15. Klontz, B., Kahler, R., & Klontz, T. (2008a). Facilitating financial health: Tools for financial planners, coaches and therapists. Cincinnati: National Underwriter.Google Scholar
  16. Klontz, B. T., Bivens, A., Klontz, P., Wada, J., & Kahler, R. (2008b). The treatment of disordered money behaviors: Results of an open clinical trial. Psychological Services, 5(3), 295–308.CrossRefGoogle Scholar
  17. Klontz, B., Britt, S. L., Mentzer, J., & Klontz, T. (2011). Money beliefs and financial behaviors: Development of the Klontz money script inventory. Journal of Financial Therapy, 2(1), 1–22. doi:10.4148/jft.v2i1.451.CrossRefGoogle Scholar
  18. Klontz, B. T., Sullivan, P., Seay, M. C., & Canale, A. (under review). The one percent: A financial psychological profile.Google Scholar
  19. Leventhal, A. M. (2008). Sadness, depression, and avoidance behavior. Behavior Modification, 32(6), 759–779. doi:10.1177/0145445508317167.PubMedCrossRefGoogle Scholar
  20. Lowrance, J. (2011). Dismantling the money taboo: Mental health professionals’ call to action. Clinical Psychologist, 3, 1–24.Google Scholar
  21. Medintz, S., Caplin, J., Feldman, J., & McGirt, E. (2005). Secrets, lies and money. Money, 34(4), 121–128.Google Scholar
  22. Miller, W. R., & Rollnick, S. (2002). Motivational interviewing: Preparing people for change. New York: Guilford Press.Google Scholar
  23. Pullen, C. (2010). The power of money. Journal of Financial Planning, 23(12), 50–51.Google Scholar
  24. Richins, M. L., & Dawson, S. (1992). A consumer values orientation for materialism and its measurement: Scale development and validation. Journal of Consumer Research, 19(3), 303.Google Scholar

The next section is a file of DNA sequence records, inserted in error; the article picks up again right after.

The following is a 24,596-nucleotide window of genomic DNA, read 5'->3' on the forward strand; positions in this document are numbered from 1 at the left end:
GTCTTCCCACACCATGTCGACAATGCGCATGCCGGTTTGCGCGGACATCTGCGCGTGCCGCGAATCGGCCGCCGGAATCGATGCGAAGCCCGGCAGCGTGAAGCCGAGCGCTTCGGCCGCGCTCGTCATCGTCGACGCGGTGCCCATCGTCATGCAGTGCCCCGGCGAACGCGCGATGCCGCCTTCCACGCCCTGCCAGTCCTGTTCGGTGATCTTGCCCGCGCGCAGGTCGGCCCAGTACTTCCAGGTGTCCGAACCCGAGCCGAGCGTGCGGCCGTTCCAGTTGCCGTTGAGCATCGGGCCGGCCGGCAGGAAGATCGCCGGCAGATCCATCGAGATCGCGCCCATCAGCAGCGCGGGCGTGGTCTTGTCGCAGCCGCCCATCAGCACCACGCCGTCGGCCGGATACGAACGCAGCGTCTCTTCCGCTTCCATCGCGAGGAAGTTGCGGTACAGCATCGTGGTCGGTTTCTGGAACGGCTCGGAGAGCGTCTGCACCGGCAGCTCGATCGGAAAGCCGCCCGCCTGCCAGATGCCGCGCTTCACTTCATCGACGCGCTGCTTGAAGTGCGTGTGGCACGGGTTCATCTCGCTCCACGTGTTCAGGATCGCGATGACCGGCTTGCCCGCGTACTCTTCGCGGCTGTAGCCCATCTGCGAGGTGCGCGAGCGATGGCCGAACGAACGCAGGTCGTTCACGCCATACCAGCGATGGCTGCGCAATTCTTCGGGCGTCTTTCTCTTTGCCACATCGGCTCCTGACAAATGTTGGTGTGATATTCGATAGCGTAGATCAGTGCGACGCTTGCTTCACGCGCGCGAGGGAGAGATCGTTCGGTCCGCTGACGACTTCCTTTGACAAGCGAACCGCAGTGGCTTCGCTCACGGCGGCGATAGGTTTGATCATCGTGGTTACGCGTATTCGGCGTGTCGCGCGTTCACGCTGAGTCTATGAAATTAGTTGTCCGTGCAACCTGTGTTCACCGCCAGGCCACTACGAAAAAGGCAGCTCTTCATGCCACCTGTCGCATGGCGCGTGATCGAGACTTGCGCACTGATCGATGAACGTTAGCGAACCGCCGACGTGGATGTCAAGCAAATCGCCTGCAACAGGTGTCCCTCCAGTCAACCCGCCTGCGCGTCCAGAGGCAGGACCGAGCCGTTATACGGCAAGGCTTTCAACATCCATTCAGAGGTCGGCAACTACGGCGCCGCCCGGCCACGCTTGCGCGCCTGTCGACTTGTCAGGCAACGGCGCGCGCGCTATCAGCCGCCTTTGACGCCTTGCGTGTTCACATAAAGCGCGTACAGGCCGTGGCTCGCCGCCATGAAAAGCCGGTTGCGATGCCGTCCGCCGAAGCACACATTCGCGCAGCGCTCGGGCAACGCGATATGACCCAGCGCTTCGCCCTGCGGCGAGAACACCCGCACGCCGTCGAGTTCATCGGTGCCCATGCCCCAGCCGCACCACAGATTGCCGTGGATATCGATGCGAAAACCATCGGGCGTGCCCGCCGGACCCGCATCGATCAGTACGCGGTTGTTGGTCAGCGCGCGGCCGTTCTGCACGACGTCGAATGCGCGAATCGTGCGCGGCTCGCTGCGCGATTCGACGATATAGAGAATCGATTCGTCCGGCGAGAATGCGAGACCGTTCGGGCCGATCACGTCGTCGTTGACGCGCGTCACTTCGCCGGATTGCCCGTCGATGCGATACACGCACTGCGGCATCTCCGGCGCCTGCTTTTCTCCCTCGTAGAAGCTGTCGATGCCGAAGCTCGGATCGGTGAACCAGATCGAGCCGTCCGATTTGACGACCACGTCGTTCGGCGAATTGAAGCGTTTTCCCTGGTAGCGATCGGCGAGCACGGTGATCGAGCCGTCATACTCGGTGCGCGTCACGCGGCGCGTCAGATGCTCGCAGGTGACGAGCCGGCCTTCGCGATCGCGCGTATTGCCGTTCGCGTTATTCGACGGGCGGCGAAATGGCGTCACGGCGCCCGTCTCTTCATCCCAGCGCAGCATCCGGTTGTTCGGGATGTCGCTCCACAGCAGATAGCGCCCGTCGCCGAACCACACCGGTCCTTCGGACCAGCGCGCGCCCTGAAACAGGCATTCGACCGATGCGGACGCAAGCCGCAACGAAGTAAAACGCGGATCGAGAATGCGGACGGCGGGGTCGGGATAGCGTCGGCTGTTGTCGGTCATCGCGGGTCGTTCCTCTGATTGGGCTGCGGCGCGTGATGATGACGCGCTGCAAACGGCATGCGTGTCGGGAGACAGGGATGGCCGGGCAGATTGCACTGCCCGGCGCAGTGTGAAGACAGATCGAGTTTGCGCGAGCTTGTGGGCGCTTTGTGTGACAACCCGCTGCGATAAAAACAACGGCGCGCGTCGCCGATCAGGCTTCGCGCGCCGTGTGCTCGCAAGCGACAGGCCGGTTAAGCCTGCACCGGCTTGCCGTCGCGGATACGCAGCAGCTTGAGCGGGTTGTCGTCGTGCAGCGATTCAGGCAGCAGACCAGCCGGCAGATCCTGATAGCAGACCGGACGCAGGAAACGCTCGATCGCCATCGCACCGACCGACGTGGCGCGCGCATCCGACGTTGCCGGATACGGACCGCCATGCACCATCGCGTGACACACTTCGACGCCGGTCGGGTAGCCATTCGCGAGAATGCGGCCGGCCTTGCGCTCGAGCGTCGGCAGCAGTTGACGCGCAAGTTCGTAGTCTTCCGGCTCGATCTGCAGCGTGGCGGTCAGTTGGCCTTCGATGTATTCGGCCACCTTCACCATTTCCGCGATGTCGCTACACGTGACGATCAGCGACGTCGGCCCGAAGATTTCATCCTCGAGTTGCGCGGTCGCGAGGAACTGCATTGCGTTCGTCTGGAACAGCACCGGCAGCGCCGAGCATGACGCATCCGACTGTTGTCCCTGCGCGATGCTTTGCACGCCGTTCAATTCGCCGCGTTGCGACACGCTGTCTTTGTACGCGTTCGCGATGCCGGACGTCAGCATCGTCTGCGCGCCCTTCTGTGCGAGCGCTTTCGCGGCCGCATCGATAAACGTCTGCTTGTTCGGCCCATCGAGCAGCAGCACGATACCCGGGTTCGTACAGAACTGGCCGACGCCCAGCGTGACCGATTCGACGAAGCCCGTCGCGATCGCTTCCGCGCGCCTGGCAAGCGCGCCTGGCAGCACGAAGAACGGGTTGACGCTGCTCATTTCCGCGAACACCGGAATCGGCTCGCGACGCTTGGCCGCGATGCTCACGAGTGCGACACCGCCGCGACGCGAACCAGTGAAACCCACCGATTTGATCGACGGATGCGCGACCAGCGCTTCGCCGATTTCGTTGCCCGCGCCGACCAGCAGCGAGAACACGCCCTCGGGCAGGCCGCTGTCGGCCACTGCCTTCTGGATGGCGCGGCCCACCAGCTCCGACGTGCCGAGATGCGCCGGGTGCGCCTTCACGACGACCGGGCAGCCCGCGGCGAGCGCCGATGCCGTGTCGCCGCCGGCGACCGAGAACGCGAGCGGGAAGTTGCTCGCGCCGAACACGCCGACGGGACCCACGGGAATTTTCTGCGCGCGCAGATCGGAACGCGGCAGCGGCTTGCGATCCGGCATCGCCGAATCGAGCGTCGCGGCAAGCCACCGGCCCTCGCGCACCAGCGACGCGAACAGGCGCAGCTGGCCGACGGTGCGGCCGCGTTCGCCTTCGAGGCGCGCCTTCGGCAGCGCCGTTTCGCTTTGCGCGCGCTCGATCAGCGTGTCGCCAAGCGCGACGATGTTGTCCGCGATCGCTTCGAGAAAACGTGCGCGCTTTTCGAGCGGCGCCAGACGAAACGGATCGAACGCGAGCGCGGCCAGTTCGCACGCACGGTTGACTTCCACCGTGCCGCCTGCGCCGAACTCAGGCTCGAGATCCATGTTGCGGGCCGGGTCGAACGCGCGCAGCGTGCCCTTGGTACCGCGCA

25. Rubinstein, C. (1981). Survey report on money. Psychology Today, 5, 24–44.Google Scholar
  26. Sirgy, M. J. (1998). Materialism and quality of life. Social Indicators Research, 43(3), 227–260.CrossRefGoogle Scholar
  27. Tang, T. L. P. (1992). The meaning of money revisited. Journal of Organizational Behavior, 13(2), 197–202.CrossRefGoogle Scholar
  28. Tatzel, M. (2002). “Money worlds” and well-being: An integration of money dispositions, materialism and price-related behavior. Journal of Economic Psychology, 23, 103–126.CrossRefGoogle Scholar
  29. Trachtman, R. (1999). The money taboo: Its effects in everyday life and in the practice of psychotherapy. Clinical Social Work Journal, 27, 275–288.CrossRefGoogle Scholar
  30. Williams, G. (2013, September). Are you afraid to spend your money? MSN Money. http://money.msn.com/saving-money-tips/post–are-you-afraid-to-spend-your-money.
  31. Yamauchi, K. T., & Templer, D. I. (1982). The development of a money attitude scale. Journal of Personality Assessment, 46, 522–528.PubMedCrossRefGoogle Scholar

Copyright information

© Springer International Publishing Switzerland 2015

Authors and Affiliations

  • Derek Lawson
    • 1
  • Bradley T. Klontz
    • 2
  • Sonya L. Britt
    • 2
  1. 1.Kansas State UniversityManhattanUSA
  2. 2.Family Studies and Human ServicesKansas State UniversityManhattanUSA

Personalised recommendations